Magnesium Sulfate Reduces Risk for Cerebral Palsy

Laura Beil

February 01, 2008

February 1, 2008 (Dallas) — Intravenous magnesium sulfate supplementation before preterm delivery may cut the risk for cerebral palsy in half, according to new data presented here at the Society for Maternal-Fetal Medicine 28th Annual Meeting.

Magnesium sulfate is routinely given to prevent seizures in women with preeclampsia and to inhibit preterm labor. In addition, researchers reported here that the treatment may offer significant protection against moderate to severe cerebral palsy.

The multicenter study involved 2241 women, randomly assigned to receive either placebo (n = 1095) or a 6-g bolus of magnesium sulfate (n = 1041), followed by a further 2 g per hour for up to 12 hours. The vast majority of women — 87% — who entered the study had experienced a preterm membrane rupture. The women in the 2 groups had similar baseline characteristics, including gestational age at randomization, risk factor for preterm birth, and proportion of twins,

On follow up at age 2 years, babies born to women in the treatment group had a significantly lower rate of moderate to severe cerebral palsy, said Dwight Rouse, MD, from the University of Alabama at Birmingham School of Medicine. Specifically, 20 children, or 1.9%, had cerebral palsy in the treatment group, compared with 3.5% among the mothers who had received a placebo (relative risk, 0.55; 95% confidence interval, 0.32 – 0.95).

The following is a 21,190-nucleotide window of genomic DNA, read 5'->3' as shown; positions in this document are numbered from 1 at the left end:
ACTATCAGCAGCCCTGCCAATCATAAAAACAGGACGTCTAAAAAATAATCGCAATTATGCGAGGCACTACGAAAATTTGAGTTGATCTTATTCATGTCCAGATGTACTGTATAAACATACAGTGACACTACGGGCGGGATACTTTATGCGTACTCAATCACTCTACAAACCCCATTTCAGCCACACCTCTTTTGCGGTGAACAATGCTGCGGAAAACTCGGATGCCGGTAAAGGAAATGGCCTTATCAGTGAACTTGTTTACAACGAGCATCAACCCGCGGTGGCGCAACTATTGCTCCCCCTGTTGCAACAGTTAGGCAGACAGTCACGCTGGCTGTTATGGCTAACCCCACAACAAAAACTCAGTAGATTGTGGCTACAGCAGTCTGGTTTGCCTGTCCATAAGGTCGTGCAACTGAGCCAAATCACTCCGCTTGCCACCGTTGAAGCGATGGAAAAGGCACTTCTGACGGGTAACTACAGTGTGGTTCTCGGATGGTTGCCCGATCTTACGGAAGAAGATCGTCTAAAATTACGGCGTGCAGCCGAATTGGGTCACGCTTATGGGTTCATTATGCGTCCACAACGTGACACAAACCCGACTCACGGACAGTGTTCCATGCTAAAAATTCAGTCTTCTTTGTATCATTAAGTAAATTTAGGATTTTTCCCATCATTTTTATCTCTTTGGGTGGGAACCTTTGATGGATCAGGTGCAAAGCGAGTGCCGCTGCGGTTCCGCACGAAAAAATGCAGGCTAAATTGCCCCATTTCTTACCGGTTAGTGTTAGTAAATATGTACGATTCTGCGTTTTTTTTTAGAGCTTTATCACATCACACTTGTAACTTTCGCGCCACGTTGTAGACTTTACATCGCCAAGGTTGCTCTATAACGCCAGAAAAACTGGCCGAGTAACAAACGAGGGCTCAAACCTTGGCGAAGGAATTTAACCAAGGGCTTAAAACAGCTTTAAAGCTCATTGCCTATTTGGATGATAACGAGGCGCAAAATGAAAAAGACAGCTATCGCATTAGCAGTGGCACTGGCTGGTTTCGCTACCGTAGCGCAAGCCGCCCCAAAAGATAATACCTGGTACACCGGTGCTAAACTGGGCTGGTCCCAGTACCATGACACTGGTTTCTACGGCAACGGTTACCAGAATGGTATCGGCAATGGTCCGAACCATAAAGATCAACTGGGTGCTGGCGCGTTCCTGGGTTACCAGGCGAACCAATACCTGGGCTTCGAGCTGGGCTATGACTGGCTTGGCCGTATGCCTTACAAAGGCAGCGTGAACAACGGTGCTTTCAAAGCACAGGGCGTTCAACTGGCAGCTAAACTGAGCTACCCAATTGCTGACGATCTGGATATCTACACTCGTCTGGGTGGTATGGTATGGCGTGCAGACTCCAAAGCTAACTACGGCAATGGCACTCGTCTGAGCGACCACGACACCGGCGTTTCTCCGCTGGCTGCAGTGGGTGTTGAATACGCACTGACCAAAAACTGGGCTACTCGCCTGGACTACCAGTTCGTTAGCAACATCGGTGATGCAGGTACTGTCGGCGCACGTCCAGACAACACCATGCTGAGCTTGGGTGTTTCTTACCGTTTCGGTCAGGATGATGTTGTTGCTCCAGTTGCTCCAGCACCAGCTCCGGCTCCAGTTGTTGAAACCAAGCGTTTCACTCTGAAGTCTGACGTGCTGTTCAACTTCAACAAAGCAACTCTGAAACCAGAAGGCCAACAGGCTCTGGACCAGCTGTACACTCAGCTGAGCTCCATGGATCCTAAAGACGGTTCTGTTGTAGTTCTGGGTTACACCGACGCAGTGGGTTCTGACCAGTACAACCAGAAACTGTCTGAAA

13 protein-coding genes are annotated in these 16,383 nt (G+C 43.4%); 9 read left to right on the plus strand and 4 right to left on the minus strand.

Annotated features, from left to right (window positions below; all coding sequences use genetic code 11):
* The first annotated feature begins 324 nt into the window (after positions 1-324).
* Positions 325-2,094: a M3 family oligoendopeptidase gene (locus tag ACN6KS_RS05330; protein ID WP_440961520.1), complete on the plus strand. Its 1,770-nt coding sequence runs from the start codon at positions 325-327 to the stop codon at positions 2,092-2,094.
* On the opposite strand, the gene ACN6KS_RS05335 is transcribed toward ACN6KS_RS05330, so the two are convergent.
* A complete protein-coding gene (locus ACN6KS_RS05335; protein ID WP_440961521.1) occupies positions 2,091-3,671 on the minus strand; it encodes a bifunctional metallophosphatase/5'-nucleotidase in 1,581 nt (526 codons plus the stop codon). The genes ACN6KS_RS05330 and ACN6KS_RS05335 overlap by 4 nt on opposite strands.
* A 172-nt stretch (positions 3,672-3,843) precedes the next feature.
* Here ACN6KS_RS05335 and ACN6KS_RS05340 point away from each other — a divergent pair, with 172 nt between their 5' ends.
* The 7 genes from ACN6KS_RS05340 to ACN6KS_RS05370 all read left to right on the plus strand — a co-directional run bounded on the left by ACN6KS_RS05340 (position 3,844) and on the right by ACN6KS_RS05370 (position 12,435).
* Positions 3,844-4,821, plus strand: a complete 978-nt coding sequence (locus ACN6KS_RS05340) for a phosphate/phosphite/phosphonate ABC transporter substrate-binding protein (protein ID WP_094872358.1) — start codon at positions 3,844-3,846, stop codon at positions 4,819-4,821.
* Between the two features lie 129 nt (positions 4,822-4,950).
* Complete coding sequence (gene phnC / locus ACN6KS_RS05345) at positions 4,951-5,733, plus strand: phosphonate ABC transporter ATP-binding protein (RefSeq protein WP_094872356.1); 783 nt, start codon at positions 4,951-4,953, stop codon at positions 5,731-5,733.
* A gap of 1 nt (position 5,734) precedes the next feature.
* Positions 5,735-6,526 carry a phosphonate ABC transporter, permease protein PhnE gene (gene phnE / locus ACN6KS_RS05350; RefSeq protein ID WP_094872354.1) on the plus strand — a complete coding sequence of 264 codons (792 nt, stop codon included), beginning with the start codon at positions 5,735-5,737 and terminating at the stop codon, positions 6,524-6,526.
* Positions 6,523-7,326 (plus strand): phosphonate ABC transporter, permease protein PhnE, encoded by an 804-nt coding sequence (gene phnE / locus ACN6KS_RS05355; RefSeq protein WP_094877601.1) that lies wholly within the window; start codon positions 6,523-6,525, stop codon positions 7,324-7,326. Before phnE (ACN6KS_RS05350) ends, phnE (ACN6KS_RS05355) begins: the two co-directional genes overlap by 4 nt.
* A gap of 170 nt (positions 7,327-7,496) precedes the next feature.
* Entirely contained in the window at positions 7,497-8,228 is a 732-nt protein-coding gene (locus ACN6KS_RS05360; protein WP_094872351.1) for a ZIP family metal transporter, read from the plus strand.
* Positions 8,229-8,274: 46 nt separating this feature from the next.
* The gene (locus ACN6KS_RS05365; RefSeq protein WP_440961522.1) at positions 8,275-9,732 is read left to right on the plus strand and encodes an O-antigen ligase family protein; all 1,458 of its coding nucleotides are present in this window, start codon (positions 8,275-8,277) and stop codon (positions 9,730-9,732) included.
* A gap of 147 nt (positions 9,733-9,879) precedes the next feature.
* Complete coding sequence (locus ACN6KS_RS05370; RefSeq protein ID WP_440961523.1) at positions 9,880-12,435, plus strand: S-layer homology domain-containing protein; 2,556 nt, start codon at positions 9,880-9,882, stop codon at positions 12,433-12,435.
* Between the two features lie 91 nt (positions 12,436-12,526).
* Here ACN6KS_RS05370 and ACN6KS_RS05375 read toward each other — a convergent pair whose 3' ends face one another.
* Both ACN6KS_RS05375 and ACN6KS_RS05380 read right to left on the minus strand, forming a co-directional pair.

The analysis suggested that magnesium sulfate treatment of 63 women would spare 1 infant from cerebral palsy. The mechanism by which magnesium sulfate would prevent cerebral palsy is unclear, though the compound has been shown to reduce the risk for intravascular hemorrhage.

One small previous study had hinted that the supplement might increase the risk for fetal death. However, the results of the new randomized controlled trial presented here, involving women in danger of early delivery, but without preeclampsia, have not indicated such a risk.

The rate of fetal death was 9.5% in the treatment group and 8.5% among the women who had received a placebo — a difference that was not statistically significant. Moreover, when women with major congenital anomalies were excluded, the rates of death were almost equivocal.

"I think it's reassuring," Dr. Rouse told Medscape Ob/Gyn & Women's Health. As for what the results might mean for larger clinical practice, "the broader obstetrical community will have to come to a consensus." Other research has found similar results, including an Australian study published in the Journal of the American Medical Association in 2003.

More study of the issue would be logistically difficult, researchers said. The current trial took more than 6 years to conduct and involved more than 20 centers across the country. It was funded by the National Institutes of Health.

"There really isn't a drug to prevent cerebral palsy," said Roger Newman, MD, from the Medical University of South Carolina in Charleston, a session moderator who was not involved in the study. This study, "suggests an effective neuroprotective treatment."

The study was sponsored by the National Institutes of Health. Dr. Rouse and Dr. Newman have disclosed no relevant financial relationships.

Society for Maternal-Fetal Medicine 28th Annual Meeting: Abstract 1. Presented January 31, 2008.


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